Diggin' In: Broomsedge brightens the winter landscape

February 17, 2013

Broomsedge colors the winter landscape.

NEWPORT NEWS, Va. ó Broomsedge, botanically called Andropogon virginicus, adds color to the winter landscape with clumps of reddish-orange stems and leaves, striking when sunlight catches the white, fuzzy seedheads, according to Helen Hamilton, past president of the John Clayton Chapter, Virginia Native Plant Society.

Occurring in every county of Virginia, it is found throughout the eastern states, from Massachusetts to Ohio, Missouri and Kansas, south to Florida and Texas. Requiring low amounts of water, the grass can be used for residential landscaping and golf courses.

In spring, this perennial grass forms a stiff clump of light green stems 3 feet tall. Tufts of paired flowers are held against the stem by leafy bracts, opening in late fall. Attached to each seed is a straight bristle surrounded by silvery hairs, allowing distribution by the wind.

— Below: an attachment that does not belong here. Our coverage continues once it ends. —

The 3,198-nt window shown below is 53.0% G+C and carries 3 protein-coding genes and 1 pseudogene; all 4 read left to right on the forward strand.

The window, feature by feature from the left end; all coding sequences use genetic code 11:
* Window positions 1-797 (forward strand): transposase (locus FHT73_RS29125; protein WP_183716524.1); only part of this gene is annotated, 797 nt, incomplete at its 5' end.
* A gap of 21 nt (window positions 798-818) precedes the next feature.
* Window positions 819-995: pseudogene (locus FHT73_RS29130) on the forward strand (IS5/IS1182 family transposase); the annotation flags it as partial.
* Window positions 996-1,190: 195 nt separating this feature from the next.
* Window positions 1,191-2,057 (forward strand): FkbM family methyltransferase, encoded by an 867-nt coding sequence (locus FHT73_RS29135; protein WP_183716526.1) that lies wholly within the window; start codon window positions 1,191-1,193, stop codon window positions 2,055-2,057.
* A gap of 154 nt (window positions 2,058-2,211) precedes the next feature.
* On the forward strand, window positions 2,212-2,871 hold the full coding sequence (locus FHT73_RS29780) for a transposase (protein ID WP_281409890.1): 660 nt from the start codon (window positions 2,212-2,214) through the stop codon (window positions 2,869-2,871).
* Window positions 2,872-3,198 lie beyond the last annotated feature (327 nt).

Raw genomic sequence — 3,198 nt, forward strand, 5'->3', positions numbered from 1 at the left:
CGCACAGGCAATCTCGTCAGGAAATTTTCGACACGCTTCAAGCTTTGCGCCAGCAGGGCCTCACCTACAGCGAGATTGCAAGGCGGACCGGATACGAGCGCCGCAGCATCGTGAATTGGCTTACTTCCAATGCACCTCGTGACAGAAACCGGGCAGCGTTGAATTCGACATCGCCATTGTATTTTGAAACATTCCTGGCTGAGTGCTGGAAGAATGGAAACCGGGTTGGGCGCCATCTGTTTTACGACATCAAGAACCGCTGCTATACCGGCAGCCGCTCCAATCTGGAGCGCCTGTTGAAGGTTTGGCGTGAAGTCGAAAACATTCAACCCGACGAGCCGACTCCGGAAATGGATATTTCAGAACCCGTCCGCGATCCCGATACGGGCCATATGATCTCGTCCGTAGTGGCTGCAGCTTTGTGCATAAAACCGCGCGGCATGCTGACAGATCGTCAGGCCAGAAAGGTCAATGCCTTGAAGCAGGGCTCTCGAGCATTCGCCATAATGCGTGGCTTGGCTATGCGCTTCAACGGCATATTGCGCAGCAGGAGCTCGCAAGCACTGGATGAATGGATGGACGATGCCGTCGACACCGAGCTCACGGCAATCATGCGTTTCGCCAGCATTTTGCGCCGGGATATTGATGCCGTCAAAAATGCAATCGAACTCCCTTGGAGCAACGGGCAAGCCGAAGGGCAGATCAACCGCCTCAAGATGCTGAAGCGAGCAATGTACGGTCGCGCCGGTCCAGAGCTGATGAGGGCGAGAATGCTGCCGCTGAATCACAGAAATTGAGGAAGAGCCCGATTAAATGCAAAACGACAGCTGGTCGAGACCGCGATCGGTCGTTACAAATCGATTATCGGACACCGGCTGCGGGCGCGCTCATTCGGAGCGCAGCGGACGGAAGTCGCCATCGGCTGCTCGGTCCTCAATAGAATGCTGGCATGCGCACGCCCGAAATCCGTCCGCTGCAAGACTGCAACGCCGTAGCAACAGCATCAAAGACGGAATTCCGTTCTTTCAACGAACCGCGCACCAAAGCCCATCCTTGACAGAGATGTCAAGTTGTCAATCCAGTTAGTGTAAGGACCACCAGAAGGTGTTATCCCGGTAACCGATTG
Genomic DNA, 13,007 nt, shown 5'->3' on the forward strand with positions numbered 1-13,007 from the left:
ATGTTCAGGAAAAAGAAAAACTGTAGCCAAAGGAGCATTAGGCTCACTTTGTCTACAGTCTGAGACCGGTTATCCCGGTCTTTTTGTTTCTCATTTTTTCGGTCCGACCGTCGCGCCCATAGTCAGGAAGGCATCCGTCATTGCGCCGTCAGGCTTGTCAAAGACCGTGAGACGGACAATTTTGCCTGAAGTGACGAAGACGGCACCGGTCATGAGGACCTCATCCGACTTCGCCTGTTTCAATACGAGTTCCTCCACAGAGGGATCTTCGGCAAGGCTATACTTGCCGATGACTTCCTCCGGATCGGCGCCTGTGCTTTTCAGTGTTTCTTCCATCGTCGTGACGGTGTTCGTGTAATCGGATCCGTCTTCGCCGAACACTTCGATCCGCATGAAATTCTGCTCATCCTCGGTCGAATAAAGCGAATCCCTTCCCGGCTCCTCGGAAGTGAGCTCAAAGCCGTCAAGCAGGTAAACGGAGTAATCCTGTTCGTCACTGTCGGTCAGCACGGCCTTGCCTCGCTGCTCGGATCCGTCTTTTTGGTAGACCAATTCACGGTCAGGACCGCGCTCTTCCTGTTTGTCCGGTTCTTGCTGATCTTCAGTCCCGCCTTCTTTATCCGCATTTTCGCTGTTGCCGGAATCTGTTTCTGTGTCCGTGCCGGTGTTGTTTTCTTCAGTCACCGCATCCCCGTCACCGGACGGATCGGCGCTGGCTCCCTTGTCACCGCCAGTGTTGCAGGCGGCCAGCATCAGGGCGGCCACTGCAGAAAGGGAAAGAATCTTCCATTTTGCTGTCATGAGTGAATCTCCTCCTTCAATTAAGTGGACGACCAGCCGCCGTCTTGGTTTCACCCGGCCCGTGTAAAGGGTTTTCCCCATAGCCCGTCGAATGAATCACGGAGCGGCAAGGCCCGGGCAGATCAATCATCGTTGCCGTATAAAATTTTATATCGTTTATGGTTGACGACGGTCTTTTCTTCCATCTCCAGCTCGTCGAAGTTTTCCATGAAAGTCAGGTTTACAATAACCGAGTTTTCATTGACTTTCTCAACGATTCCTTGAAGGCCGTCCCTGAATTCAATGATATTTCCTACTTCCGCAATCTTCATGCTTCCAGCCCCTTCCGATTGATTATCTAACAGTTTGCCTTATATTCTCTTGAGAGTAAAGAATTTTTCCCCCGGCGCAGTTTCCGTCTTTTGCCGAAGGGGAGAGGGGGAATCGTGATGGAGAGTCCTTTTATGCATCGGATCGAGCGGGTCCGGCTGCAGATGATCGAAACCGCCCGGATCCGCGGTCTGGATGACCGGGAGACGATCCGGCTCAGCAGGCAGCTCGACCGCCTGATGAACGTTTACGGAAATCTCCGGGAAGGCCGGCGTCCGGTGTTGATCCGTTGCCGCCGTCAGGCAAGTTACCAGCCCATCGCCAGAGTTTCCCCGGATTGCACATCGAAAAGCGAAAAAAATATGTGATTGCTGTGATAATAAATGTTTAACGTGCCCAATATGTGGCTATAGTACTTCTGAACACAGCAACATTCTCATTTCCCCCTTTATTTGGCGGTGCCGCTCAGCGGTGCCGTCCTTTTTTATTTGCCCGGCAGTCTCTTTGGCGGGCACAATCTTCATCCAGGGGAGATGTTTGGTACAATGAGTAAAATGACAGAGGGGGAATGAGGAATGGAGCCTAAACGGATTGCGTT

Splitbeard Bluestem, A. ternarius, is a similar grass, but the flowers are obviously paired, each seed with a bent bristle, not straight, says Helen.

This grass grows in open, sunny locations on dry soil, preferably loose, sandy, and moist sites such as abandoned fields, roadsides and clearings. While the primary native meadow grass in the northeast, the presence of broomsedge often indicates poor soil, low in phosphorus, that has been overgrazed and nutrient-poor.

Broomsedge is a nectar source and larval host for butterflies, including the Zabulon skipper. Small birds eat the seeds in winter when other food supplies are limited, and the grass provides cover for ground nesting birds such as quail and turkeys.

For more information about native plants, visit and; learn about Helenís newest native plant book at



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